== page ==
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  1. #11
    Bill Burk's Avatar
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    Hi Tom1956,

    Yes, most films there are plenty of advice where to start, definitely you want to pick a time around 5-10 minutes - or maybe 15 minutes but I don't know where to start with X-Ray film and the developer you want to use... You could ask that specific question and some people may know...

  2. #12
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    http://www.largeformatphotography.in...and-comparison

    Mucho info on x-ray film development.
    Rick A
    Argentum aevum

  3. #13
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    Like Bill pointed out, always get the exposure index first. Then do the development test.
    Development test is best done in darkroom with your favorite paper and enlarger light source. Project a processed (first guess at development time) Zone VIII negative with your enlarger so the film base is also showing. Adjust enlarger exposure so the film base just prints black with the least exposure possible. Place coin on white area of the printing paper. If you can see outline of the coin, development is correct.

  4. #14

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    It could be that I am thinking along the lines of a misconception, but it has been my observation that the better photographic minds seem to congregate on this site, perhaps with no more providence than a group of tumbleweeds. Still, I find myself bringing thoughts that the other sites have long fruitless threads about, and seem to find better focus here on the final answers.
    All this said, I believe I've conceived a test that will require my having to develop (sacrifice) only 2 full size 8x10 sheets of film and glean everything I need to know on both exposure and development time. Just on the ideas advised in this 14 post thread, my thoughts are in order on the test procedure I will be carrying out this weekend. From that, I fully expect to be able to load up film holders and go out shooting with confidence. To give clue as to the idea I have in mind it to use the T-square and triangle to fabricate alternating "dark slides" to arrange 8 tests on the same sheet, one as exposure test, one as development time test. Actually 3 sheets will be used. The third to shoot the broadside of my house, which is a rural scenic view in itself. In the next 3 months I am going to shoot up 97 pieces of X-Ray film that only cost $29.00 including shipping. Hey, thanks everybody.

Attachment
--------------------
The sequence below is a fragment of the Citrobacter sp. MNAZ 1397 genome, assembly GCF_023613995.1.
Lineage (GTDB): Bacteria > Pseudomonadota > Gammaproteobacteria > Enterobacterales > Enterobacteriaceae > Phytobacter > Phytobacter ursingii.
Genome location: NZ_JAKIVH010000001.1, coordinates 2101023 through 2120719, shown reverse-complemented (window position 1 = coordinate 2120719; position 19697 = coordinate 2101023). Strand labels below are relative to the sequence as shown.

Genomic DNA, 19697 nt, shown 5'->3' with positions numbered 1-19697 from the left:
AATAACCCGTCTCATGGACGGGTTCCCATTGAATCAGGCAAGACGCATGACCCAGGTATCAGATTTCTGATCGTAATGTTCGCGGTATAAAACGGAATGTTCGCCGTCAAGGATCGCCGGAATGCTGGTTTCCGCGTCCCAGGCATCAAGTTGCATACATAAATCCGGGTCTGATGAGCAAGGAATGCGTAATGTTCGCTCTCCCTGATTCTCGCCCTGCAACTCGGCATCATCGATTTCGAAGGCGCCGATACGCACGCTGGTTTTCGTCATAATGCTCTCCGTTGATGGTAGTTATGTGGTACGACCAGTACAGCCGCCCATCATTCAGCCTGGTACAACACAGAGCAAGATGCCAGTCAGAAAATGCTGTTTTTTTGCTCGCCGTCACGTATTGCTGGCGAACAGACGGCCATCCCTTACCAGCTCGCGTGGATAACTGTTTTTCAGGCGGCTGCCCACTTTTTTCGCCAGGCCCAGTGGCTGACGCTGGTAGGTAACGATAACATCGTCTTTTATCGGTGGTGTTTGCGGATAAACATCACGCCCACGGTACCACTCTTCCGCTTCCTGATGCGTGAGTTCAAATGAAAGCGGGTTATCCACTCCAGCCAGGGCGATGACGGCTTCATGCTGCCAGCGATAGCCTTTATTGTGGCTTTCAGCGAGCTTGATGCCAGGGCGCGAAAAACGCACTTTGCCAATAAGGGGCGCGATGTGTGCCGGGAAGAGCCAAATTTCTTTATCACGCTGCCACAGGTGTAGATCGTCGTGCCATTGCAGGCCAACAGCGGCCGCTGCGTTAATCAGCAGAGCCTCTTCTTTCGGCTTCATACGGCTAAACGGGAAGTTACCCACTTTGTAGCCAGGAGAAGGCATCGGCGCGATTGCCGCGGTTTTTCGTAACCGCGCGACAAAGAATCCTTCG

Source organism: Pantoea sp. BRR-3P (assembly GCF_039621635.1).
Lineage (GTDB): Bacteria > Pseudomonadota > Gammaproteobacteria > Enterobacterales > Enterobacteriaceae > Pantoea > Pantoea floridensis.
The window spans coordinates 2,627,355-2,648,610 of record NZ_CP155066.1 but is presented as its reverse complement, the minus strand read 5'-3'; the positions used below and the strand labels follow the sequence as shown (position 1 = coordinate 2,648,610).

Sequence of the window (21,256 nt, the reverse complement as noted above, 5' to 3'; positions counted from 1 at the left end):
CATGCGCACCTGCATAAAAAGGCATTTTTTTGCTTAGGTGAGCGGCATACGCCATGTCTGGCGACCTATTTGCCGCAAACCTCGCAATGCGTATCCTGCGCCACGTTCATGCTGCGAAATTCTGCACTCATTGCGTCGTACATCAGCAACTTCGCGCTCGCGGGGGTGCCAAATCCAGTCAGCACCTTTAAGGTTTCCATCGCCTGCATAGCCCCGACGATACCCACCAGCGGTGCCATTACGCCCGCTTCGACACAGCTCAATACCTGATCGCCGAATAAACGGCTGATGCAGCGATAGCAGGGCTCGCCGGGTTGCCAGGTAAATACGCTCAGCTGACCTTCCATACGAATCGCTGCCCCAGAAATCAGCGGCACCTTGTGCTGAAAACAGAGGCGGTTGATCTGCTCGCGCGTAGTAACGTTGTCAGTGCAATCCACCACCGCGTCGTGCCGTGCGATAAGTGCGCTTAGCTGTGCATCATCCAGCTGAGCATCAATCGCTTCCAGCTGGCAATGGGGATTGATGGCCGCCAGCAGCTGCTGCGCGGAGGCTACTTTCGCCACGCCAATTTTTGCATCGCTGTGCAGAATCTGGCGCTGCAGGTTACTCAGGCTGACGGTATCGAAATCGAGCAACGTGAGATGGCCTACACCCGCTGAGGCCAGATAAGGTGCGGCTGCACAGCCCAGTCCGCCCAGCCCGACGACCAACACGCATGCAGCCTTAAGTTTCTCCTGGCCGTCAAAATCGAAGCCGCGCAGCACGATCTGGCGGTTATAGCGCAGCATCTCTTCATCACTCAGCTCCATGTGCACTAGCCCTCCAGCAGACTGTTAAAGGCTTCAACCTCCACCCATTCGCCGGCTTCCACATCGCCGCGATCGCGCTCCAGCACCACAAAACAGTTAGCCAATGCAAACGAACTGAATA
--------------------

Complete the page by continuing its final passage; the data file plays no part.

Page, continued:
5. #15

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    Quote Originally Posted by ic-racer View Post
    Shoot any uniform surface without texture illuminated by light you normally use (ie tungsten vs daylight). Focus lens at infinity. Shoot zone I. Place processed negative over light meter, the frame that drops exposure by 1/3 stop = 0.1 log d = good exposure index.
    OK I set up and did this test yesterday but the results were inconclusive. Just to be sure I have this straight, I am testing for a film speed bu making 8 exposures between ASA 40 and 160. So I am to meter on my big piece of cardboard for each film speed and close down by 4 stops? Thank you.

  6. #16
    Bill Burk's Avatar
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    Quote Originally Posted by Tom1956 View Post
    OK I set up and did this test yesterday but the results were inconclusive. Just to be sure I have this straight, I am testing for a film speed bu making 8 exposures between ASA 40 and 160. So I am to meter on my big piece of cardboard for each film speed and close down by 4 stops? Thank you.